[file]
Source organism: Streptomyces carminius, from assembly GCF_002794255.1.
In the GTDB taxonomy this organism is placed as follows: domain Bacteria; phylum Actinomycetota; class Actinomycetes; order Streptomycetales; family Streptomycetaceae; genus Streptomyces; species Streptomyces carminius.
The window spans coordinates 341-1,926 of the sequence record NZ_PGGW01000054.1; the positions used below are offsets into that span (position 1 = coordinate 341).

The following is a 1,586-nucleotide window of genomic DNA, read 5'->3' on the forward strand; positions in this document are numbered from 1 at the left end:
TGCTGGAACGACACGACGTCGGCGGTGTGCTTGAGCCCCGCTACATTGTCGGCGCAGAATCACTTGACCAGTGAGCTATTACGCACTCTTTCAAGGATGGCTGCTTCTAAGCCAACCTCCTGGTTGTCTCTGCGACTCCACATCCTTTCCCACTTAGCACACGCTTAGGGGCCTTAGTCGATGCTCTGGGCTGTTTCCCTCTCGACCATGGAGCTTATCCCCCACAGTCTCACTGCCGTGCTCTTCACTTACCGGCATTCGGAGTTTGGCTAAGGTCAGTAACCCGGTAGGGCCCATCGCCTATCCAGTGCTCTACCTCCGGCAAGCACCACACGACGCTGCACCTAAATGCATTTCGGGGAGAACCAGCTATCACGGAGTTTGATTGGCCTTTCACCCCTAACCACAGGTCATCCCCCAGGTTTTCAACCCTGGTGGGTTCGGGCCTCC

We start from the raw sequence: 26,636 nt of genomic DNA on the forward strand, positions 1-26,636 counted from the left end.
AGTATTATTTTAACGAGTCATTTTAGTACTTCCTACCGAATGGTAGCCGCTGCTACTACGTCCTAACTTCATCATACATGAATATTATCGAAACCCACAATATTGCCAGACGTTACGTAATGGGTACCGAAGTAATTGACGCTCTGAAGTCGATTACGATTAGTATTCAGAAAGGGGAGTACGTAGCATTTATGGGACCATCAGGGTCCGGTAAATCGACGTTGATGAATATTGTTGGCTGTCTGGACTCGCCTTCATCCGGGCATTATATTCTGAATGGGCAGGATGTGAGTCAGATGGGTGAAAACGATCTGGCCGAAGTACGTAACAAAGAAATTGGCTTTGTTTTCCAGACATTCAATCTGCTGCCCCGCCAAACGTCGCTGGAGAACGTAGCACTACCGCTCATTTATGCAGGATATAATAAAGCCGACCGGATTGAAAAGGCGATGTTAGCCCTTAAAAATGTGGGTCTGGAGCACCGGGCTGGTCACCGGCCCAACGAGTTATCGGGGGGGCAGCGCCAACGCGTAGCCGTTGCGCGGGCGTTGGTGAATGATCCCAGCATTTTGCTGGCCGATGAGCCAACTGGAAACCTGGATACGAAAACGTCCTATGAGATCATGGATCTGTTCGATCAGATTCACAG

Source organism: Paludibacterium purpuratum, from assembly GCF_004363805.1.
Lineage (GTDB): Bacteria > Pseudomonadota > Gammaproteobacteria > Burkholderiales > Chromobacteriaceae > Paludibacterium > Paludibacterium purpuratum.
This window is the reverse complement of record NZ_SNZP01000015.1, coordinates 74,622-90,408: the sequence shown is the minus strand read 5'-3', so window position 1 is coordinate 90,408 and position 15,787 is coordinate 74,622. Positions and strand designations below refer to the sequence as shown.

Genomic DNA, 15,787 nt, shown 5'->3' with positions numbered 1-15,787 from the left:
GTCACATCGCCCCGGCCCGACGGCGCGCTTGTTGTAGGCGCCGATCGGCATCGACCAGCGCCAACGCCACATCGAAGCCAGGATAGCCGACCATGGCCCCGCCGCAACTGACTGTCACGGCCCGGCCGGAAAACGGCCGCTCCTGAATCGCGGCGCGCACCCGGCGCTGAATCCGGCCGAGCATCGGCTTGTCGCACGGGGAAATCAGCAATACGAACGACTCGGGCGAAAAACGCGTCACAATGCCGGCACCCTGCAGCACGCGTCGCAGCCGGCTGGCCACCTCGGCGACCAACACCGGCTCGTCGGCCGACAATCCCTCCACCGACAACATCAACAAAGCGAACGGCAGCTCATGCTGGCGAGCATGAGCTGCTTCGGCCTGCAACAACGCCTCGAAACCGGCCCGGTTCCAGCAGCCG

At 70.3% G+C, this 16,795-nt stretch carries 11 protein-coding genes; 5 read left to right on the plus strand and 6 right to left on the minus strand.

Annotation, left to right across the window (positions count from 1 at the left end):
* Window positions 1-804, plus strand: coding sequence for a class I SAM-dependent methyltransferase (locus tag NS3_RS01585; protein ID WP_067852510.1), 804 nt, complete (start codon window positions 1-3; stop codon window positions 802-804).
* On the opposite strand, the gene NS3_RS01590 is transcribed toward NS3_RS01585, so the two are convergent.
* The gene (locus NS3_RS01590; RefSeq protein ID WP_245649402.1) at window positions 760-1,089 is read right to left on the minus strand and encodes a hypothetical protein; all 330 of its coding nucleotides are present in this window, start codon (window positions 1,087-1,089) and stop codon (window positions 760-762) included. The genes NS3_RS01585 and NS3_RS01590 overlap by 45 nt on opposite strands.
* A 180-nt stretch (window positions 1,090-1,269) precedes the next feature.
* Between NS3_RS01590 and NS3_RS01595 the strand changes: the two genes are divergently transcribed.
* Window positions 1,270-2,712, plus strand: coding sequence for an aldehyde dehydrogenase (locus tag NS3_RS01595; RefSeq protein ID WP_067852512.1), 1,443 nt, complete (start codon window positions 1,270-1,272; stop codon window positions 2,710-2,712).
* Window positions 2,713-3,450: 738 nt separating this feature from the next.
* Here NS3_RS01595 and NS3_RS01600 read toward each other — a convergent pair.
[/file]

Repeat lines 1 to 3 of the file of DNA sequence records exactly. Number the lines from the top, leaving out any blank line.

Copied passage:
Source organism: Streptomyces carminius, from assembly GCF_002794255.1.
In the GTDB taxonomy this organism is placed as follows: domain Bacteria; phylum Actinomycetota; class Actinomycetes; order Streptomycetales; family Streptomycetaceae; genus Streptomyces; species Streptomyces carminius.
The window spans coordinates 341-1,926 of the sequence record NZ_PGGW01000054.1; the positions used below are offsets into that span (position 1 = coordinate 341).